Why do clydes avoid the climb?

Discussion in 'Clydesdales 200lb / 90kg + riders' started by Mr. Beanz, Mar 31, 2020.

  1. Mr. Beanz

    Mr. Beanz Well-Known Member

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    I know some people don't have long sustained climbs on their side of the world but here we do. I've been doing serious climbs since 1997. Still at 57, 260 pounds I'm still going at it.

    What really puzzles me is that going up the mountain, I see 99% skinny guys. I think the 1% of big guys is me ha ha!

    So I understand we are at a disadvantage but why do not more Clydes get up there? Why are they avoiding the climbs?

    Yes, a disadvantage but if you train, there is nothing that says you can't beat some of the skinnies. I can be competitive at times and I know others are as well. Heck, I can't count the times I have been on the trail when some big guy comes flying by me showing off. I think that is great that they show some strength on the flats but don't get me wrong, they ought to be out riding hills and mountains.

    As I said, disadvantage but I have done timed events, 100 miles with 10,000 ft or more just to show that I would not be last place. Out of 400, I placed #123 which was great seeing I outweighed most riders by 60-70 pounds. So not like we will always be last.

    Can't say Clydes aren't competitive because like I said, seen many happy to pass me on the trail and on the roads. Good attitude to have but do something different I say.

    Last several rides up the local mtn roads, it seems most are tiny skinny lightweight riders. Good climbers but nobody says we can't be either.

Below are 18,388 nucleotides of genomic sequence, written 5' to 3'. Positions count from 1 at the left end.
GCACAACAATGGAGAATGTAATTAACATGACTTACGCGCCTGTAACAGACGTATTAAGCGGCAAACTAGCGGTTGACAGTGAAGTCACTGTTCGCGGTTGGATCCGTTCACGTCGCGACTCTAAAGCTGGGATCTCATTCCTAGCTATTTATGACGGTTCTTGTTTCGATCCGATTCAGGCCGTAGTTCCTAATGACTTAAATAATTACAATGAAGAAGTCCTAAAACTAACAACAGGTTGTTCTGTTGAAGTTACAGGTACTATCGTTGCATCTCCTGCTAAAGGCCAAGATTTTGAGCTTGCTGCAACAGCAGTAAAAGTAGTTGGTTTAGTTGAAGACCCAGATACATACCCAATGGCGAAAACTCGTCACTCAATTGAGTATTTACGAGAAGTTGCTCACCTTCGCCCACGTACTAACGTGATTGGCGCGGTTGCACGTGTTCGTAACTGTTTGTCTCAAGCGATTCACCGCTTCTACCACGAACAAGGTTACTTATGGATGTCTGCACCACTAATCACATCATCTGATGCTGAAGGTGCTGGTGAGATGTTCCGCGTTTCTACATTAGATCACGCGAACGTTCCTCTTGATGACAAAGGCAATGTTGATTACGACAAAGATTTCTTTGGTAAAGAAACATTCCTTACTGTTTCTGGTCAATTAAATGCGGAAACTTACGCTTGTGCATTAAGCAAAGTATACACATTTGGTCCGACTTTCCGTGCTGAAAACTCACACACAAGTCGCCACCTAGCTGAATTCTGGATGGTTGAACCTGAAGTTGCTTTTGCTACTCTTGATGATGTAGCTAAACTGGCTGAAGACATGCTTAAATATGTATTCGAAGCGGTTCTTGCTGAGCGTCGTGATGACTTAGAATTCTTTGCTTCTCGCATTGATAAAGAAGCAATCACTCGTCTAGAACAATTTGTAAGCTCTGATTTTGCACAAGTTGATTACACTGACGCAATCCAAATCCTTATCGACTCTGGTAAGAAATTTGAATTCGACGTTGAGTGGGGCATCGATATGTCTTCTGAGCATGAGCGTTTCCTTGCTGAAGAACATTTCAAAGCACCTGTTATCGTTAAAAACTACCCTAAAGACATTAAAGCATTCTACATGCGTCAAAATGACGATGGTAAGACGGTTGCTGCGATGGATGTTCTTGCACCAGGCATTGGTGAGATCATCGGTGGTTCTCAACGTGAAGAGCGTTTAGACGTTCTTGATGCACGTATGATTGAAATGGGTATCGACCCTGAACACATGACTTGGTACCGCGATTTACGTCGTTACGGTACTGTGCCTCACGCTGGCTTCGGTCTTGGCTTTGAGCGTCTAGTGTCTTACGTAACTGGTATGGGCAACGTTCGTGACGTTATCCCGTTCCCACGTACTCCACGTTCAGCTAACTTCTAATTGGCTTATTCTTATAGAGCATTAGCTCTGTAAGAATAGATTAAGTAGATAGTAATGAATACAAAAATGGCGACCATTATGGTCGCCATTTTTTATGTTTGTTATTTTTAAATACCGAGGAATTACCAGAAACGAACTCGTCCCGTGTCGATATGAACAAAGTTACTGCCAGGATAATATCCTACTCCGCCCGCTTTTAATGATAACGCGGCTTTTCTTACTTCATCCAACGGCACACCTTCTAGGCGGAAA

I tell you, I used to participate in plenty of sports. But one day, a group of cyclists at work proud to be vegetarians with big mouths challenged me on the bicycle. I hadn't actually gotten serious on the bike yet as I was busy playing other sports.

    So they told me that I was big and strong but that I more than likely lacked stamina. At the time I was on a traveling softball tournament team. I was pumping iron and also running 3 consecutive 7:10 miles (3 miles in 21:30) just to keep loose.

    So they challenged me to join them on a ride. A 60 mile ride. I had done a few 60's before but not consistently at the time. We started the ride and they seemed to want to go fast to tire me out I guess. After they faded a bit, I got up front and lifted the pace. One of the riders puked after 15 miles so they all decided to turn back ha ha!

    Then I had a buddy beat me up a climb few years later. He said I could never beat him as I was 230 at the time and he 160. Said I could never beat him. Buy was he wrong ha ha! I trained my butt off for the 100 mile event with 10,000 ft of gain. We did some training rides together and like I said, boy he was wrong ha ha! got to the point where he wouldn't even ride with me anymore. Hill training pays off!

    So I don't train like I used to, bigger, heavier, but still riding up the mountain roads. I'm just shocked I do not see other Clydes up there!